7. Grover Jones said,

    December 18, 2017 @ 9:39 am

    Good thought, Jonathan. It should also be pointed out that most beneficiaries will receive far more than they paid in. Right there is a combination: they are somewhat "entitled" (older meaning) in that they have contributed something, but also "entitled" (newer meaning) in that they are receiving more than they contributed, even adjusting for inflation, etc.

    In its original sense, entitlement had nothing to do with the fact that employees had paid in; the term covers veterans' benefits, disability benefits, etc. What some call "hidden entitlements" or "tax expenditures" include the mortgage interest deduction and the exclusion of employer-provided health services. Like Social Security, these "confer direct benefits automatically, require no advance appropriation under the law, and they have the same impact on the federal budget deficit that direct expenditures do," as the AARP describes them. It's only via contamination by the psychological sense of the word that it connotes social security and medicare more than other programs.

  8. bedwetter said,

    December 18, 2017 @ 9:44 am

    Maybe it's just me, or the idiosyncratic internet bubble I inhabit, but while say five years ago I would have primarily associated 'entitlement' with a hostile critique of the 'undeserving poors', these days whenever I see the word 'entitlement', it usually seems to be in the context of 'white privilege'. Which is to say that perhaps the right are not the only political group to have been at pains over the years to bend that word to their own purposes.

  9. empty said,

    December 18, 2017 @ 11:51 am

    On Wikipedia someone has made some kind of effort to gather the senses together and make sense of them:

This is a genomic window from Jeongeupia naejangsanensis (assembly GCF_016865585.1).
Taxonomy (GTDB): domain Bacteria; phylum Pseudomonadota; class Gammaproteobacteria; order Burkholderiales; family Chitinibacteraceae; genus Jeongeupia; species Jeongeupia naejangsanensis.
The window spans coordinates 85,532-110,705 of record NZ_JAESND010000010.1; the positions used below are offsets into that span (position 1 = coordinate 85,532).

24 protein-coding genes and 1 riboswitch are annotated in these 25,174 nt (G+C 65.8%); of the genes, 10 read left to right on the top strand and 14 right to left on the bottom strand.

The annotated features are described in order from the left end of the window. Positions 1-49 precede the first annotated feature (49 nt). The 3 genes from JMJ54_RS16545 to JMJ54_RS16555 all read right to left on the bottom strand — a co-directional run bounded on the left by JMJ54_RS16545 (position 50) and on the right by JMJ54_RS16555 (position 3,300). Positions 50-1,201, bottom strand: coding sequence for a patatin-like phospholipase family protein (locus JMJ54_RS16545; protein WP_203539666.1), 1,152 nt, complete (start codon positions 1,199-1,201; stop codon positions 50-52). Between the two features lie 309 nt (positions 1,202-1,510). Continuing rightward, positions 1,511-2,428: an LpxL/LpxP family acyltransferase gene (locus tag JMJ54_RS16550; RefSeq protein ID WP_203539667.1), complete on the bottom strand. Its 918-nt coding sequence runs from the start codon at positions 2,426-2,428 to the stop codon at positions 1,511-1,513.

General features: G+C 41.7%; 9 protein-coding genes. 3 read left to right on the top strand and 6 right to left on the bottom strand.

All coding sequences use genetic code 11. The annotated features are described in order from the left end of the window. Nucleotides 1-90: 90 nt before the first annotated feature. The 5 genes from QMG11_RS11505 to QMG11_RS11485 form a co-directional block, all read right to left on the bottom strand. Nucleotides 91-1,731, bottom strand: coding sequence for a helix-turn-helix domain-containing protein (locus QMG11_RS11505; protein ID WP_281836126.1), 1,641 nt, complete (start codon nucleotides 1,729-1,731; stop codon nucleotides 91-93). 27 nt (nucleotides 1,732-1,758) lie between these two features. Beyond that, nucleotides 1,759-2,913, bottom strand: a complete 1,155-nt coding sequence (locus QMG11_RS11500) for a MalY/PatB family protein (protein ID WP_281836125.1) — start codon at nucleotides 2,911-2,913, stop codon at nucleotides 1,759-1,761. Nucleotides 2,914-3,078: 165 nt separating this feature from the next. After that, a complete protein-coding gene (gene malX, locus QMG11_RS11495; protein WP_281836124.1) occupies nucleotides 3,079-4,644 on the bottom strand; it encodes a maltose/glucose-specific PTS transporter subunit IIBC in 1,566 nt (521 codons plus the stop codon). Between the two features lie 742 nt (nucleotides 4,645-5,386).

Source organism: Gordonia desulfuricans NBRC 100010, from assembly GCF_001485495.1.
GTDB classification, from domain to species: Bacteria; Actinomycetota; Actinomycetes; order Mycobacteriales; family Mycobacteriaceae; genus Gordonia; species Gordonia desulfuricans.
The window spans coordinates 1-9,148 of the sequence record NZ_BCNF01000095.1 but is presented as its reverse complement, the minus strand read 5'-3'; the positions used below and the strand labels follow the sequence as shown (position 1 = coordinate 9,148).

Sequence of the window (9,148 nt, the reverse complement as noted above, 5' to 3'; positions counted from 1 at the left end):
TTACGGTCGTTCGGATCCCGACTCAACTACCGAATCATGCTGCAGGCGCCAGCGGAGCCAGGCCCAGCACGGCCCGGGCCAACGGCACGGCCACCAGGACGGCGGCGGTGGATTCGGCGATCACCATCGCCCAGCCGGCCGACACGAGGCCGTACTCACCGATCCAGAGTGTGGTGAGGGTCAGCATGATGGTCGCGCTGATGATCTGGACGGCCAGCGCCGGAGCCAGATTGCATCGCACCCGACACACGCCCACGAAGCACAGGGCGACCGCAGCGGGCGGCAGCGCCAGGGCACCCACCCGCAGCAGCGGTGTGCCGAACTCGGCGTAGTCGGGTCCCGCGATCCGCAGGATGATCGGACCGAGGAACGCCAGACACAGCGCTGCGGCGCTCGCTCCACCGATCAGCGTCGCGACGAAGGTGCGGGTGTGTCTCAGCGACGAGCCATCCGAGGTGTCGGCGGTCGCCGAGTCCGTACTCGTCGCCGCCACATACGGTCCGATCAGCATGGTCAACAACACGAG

I think that a disambiguation page might be a better idea.

  10. ~flow said,

    December 18, 2017 @ 1:09 pm

    @Grover Jones Isn't that the original thought of the insurance after all? That everyone agrees to put aside a bit so that when disaster strikes a certain amount of the sum of contributions can be used to help out those in need? That, at least, seems to have been the thinking behind early movements to build communal security as a backup against hail, fire, and floods; it practically entails you will / should / can expect to get more than you paid in and also that you never want to be at the receiving end.

  11. SlideSF said,

    December 18, 2017 @ 1:50 pm

    “… to reduce Americans to the level of Europeans.” The horror!

    GN: This was in the mid-1930s, mind you. Republicans associated the program with the type of European social insurance programs initiated by Bismarck ("Call it socialism or whatever you like. It is the same to me"), where payments were made from the general fund; FDR decided that a separate payroll tax, while more regressive than the European systems, would give recipients a sense of ownership and discourage opponents from repealing the program.

  12. Jonathan Gress-Wright said,

    December 18, 2017 @ 2:12 pm


    The comparison was being made back in the 1930s when SS was being debated so you'd need data on European living standards of that period.

  13. Jonathan Gress-Wright said,

    December 18, 2017 @ 3:20 pm

    Maybe this word ban didn't actually happen?

  14. SlideSF said,

    December 18, 2017 @ 3:30 pm

    To those that mentioned that I was comparing today’s statistics to a quote from the 1930s. Yes, I realize. It was ironically meant as an indication of the way meanings change over time.

  15. Lester said,

    December 18, 2017 @ 8:27 pm

    @Breffni: if I can believe the people who comment on crosswords, the same thing has happened to "odor" as to "temper" and the other words you note.

  16. Paul Kay said,

    December 19, 2017 @ 1:14 am

    Jonathan Gress-Wright: "Maybe this word ban didn't actually happen?" Setting aside the snarky question mark, you're right. According to the source you link to, relevant officials say that these words were suggested to budget preparers as words to avoid because they might turn off Republican Congresspeople. So from the point of view of the social value of censorship in official communications — here comes my snarky question mark — how much worse would be a straight-out ban than an encouragement to self-censor?

  17. Ed M said,

    December 19, 2017 @ 5:02 am

    The U.S. Senate wrote: